But the core of the group was left unharmed. I’m not saying that more “surprise” character deaths would have been preferable. Killing off characters for no reason is just as lazy as letting them all continue unchanged. The job of the show’s creative team is to do something of interest with this group of people. The problem is that, with the sole exception of young Carl (whose murder of a Woodbury youth was the one shocking and truly interesting moment in the finale) the characters have been stripped of any complexities.
Do Glenn and Maggie actually serve any purpose on the show other than being the lovebirds that represent humanity’s on-going desire for companionship? Does the group’s elder statesman Hershel make any truly important decisions? Was anything gained by having Carol survive her brush with death earlier in the season? Is there any reason at all for the continued existence of Hershel’s daughter Beth? She, in particular, is so useless, AMC could produce a spin-off show focused on her and call it The Walking Deadweight.
The worst handling, by far, has involved the characters of Rick and Daryl. Mid-season, Rick was struggling with a growing state of mental distress that threatened to leave the group without a stable leader or perhaps without a leader at all. He was receiving phone calls from imaginary people and seeing fully-formed visions of his deceased wife. His psychotic break was a difficult situation for the others to deal with and made for great drama. By the end of “Welcome to the Tombs,” he has achieved a near-miraculous self-healing. He’s back to being the old Rick. Why? Because it’s easy and it pleases the fans who have rallied behind Rick.
And what about Daryl, the loner who—during season two —refused to share the farmhouse with people he didn’t really relate to as friends or family? This is where the obsessive fans have dictated the show’s decline more than any other area. The reality is that Daryl, despite the character’s huge popularity, has become just as homogenized as anyone else on the show. Actually, in Daryl’s case the bland-izing is even worse. Characters like Maggie and Beth were thin from their first appearances and have remained underdeveloped.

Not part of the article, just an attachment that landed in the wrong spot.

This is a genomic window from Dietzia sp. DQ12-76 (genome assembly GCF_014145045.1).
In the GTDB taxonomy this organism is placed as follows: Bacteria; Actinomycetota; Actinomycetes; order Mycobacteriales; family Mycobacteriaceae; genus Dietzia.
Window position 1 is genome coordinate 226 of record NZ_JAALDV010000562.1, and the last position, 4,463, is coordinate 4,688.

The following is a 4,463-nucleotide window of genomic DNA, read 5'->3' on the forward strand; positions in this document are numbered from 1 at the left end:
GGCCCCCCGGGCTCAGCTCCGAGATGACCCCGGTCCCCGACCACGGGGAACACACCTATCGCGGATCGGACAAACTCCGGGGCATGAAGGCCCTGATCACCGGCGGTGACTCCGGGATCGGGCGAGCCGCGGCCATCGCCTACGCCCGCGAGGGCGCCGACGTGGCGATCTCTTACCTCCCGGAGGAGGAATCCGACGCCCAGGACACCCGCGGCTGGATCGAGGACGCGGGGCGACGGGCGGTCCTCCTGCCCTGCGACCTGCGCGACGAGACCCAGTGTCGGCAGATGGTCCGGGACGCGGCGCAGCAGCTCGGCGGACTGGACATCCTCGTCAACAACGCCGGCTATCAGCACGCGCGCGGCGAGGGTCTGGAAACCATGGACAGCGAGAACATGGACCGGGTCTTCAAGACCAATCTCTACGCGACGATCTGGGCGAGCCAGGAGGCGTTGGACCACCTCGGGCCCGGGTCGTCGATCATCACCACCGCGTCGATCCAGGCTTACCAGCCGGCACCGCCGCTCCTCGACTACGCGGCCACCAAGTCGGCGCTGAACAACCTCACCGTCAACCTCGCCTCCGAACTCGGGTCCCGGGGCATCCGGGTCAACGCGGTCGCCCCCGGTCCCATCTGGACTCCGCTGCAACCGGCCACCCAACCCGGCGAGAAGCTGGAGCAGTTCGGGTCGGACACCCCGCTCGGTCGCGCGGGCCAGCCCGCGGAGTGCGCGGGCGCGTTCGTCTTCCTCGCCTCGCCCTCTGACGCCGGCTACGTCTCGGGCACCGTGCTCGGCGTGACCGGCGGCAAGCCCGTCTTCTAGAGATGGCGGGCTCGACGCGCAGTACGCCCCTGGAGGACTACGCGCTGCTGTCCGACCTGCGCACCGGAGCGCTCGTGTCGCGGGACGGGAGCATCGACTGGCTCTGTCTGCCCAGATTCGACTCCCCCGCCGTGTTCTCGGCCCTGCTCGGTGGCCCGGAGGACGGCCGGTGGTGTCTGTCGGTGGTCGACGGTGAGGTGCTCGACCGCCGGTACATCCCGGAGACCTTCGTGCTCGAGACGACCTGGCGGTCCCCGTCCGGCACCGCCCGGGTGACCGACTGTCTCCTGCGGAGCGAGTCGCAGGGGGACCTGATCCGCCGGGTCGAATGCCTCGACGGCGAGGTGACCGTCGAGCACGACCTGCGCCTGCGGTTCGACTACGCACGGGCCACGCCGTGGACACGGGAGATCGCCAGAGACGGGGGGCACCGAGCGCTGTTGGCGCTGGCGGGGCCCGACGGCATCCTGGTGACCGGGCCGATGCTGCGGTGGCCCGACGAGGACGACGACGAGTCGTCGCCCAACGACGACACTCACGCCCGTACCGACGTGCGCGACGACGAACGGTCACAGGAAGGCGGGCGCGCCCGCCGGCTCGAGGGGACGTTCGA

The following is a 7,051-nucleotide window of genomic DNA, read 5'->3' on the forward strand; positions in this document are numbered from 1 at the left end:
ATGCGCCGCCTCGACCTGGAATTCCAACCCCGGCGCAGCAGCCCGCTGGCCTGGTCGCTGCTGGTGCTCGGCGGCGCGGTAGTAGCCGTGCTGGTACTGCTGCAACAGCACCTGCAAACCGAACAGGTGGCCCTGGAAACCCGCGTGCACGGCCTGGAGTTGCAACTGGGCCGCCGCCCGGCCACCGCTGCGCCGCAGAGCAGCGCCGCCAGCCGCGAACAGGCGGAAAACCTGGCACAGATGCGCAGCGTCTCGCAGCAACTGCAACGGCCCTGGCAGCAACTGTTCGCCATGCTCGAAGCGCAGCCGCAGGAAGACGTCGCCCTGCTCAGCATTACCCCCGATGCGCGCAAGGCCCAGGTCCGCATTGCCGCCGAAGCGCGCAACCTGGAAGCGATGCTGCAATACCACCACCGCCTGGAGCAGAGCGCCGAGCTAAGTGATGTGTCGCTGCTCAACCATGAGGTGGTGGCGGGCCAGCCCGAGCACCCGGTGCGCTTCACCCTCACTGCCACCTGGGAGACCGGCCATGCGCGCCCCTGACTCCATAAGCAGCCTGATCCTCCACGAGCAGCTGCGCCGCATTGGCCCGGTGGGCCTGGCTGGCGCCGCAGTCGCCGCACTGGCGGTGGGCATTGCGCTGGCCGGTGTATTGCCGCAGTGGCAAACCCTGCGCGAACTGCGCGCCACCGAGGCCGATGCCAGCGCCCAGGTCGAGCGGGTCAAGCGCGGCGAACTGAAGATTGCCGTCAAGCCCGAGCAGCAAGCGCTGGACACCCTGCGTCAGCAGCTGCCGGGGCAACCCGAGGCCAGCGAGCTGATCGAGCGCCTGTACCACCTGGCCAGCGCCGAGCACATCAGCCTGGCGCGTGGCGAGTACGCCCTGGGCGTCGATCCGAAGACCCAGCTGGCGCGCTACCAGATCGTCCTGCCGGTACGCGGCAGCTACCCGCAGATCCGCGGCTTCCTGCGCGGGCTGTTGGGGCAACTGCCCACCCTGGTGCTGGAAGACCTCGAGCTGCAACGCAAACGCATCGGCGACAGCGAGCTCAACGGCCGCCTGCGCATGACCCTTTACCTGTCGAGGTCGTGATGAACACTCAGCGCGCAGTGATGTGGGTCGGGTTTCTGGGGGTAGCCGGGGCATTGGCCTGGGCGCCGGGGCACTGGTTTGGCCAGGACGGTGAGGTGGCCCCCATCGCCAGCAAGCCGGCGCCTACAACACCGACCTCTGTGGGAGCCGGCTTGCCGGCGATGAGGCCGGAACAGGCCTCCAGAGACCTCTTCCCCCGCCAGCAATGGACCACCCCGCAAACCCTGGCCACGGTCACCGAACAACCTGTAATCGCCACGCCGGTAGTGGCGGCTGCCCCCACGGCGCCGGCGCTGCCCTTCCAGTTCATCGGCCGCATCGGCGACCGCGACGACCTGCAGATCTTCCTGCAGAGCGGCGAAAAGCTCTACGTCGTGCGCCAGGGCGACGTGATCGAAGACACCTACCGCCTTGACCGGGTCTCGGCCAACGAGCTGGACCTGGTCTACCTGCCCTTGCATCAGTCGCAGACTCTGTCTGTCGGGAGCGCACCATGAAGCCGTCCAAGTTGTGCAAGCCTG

But Daryl was, at one point, an interesting presence. In season two he seemed most likely to challenge the increasingly megalomaniacal Rick. His lingering bitterness over the group’s treatment of his brother gave him reason to remain somewhat of an outsider to the group. His backwoods-honed cunning intelligence made him a valuable asset. The return of Merle in season three allowed for seemingly interesting possibilities, especially when the brothers split from the group initially.
But Daryl, with his carefully crafted emo makeover and newfound sense of lockstep obedience to Rick, not only quickly reunited with the group, he even convinced Merle to come along with him. It’s important to keep in mind, it wasn’t “Daryl” making these decisions. It was the creative team behind The Walking Dead. They’re the ones catering to market research and the fear of doing anything controversial. They’re the ones that removed the ambiguity from the show, leaving us with a distressingly by rote, rehashed vision of good-versus-evil. And they’re the ones who have left me utterly indifferent to the future of this once-riveting show.